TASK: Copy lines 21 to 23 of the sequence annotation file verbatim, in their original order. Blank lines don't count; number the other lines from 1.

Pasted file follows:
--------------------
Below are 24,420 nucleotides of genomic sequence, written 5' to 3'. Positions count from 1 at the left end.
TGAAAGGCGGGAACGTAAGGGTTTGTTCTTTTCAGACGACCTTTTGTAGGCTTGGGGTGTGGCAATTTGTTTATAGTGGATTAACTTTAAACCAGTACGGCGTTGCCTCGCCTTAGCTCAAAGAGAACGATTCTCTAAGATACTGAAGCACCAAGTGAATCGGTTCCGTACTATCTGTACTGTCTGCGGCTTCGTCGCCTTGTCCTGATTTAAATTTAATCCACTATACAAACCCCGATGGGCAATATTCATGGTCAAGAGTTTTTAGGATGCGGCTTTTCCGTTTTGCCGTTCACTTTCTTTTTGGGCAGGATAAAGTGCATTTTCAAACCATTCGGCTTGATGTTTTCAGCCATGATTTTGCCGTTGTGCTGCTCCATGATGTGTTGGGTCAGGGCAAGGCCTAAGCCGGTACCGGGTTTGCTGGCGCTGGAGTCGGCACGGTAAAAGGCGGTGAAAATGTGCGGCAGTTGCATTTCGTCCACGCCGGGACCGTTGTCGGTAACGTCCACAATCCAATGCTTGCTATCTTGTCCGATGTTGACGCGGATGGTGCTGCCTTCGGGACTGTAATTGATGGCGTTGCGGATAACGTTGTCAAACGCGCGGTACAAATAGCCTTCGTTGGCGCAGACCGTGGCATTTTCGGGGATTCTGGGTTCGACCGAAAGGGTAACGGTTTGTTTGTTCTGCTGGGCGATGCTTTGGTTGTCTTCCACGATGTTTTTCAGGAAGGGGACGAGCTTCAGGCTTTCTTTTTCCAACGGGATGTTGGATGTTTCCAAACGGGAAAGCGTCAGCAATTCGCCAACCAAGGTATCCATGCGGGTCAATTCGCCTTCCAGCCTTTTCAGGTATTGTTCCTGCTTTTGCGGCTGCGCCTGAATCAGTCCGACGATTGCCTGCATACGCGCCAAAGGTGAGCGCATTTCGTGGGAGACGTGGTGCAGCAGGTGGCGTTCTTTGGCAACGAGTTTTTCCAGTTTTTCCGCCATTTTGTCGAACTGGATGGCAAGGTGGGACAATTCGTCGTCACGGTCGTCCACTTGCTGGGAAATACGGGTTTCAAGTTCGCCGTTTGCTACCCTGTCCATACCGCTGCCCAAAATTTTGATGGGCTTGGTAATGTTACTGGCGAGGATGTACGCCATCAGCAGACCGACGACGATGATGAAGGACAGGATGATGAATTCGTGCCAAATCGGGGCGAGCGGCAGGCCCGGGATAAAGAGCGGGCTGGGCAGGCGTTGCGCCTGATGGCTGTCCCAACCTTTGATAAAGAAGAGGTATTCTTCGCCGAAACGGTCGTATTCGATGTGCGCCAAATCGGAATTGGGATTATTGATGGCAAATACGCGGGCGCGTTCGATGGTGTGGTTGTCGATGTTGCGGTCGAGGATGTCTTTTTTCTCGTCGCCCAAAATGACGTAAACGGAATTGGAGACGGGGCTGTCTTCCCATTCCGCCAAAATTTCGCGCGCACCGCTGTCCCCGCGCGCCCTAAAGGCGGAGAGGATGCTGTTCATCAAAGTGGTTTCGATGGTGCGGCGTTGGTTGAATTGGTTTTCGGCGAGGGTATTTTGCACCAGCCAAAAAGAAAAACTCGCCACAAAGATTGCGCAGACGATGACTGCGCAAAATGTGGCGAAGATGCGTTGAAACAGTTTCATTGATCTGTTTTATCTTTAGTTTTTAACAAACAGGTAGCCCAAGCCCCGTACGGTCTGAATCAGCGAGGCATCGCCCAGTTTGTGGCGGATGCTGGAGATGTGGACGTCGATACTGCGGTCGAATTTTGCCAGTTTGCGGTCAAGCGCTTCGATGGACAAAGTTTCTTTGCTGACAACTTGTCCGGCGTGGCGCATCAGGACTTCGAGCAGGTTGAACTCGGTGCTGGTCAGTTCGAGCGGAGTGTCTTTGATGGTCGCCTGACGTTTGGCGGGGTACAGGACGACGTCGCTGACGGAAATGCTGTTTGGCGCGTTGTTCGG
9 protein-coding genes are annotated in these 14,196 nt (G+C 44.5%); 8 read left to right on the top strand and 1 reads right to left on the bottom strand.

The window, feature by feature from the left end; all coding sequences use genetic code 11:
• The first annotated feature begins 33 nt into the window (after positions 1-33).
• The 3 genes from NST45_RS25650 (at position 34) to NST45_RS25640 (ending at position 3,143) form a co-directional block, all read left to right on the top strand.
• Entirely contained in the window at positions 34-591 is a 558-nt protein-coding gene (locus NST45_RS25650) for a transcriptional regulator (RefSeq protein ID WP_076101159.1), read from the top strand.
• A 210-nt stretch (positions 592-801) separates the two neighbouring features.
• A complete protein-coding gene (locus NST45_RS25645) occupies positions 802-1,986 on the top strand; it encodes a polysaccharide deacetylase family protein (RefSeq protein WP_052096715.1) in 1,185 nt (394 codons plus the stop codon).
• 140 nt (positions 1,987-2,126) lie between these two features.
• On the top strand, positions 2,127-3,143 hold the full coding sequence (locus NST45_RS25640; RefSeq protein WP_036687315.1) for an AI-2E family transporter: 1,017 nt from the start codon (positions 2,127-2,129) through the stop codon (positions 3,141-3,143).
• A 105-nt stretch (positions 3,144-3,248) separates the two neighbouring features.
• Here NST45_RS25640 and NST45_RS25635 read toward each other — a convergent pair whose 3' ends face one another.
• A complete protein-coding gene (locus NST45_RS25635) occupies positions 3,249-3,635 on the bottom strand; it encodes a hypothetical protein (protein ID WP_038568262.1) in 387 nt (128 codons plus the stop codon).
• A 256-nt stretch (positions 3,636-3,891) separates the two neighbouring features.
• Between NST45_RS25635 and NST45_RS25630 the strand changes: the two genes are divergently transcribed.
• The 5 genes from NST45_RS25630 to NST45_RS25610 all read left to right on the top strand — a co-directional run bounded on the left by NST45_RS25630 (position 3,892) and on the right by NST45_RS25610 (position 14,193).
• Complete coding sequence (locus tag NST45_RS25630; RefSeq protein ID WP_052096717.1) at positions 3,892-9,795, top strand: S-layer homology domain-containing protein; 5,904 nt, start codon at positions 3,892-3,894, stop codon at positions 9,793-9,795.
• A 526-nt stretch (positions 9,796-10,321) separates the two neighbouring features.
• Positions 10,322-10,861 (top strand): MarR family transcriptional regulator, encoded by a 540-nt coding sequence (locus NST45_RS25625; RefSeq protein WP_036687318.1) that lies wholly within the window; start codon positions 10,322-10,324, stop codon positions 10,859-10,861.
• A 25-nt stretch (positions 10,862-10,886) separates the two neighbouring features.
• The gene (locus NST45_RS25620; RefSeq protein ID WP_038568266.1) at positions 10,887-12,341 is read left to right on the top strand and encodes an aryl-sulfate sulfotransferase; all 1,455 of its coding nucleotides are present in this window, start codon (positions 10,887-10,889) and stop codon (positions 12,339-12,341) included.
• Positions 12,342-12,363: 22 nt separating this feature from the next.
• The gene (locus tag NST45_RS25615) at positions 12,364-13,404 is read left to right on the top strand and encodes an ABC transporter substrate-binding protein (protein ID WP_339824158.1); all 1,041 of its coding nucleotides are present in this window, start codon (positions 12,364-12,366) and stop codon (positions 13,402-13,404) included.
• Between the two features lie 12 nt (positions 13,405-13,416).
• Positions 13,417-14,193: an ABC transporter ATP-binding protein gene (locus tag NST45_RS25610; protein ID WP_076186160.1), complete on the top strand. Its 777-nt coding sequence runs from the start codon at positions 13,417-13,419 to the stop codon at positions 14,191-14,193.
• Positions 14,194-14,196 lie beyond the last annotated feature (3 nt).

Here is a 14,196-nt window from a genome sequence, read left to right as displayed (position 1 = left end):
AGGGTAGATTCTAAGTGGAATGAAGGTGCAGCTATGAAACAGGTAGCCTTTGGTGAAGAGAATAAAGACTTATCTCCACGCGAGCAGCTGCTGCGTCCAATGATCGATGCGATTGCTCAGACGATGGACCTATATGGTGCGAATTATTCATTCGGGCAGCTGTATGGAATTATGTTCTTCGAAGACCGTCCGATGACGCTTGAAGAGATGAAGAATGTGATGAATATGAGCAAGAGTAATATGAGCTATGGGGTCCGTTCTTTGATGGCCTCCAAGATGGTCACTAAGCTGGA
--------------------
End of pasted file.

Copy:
• A 25-nt stretch (positions 10,862-10,886) separates the two neighbouring features.
• The gene (locus NST45_RS25620; RefSeq protein ID WP_038568266.1) at positions 10,887-12,341 is read left to right on the top strand and encodes an aryl-sulfate sulfotransferase; all 1,455 of its coding nucleotides are present in this window, start codon (positions 10,887-10,889) and stop codon (positions 12,339-12,341) included.
• Positions 12,342-12,363: 22 nt separating this feature from the next.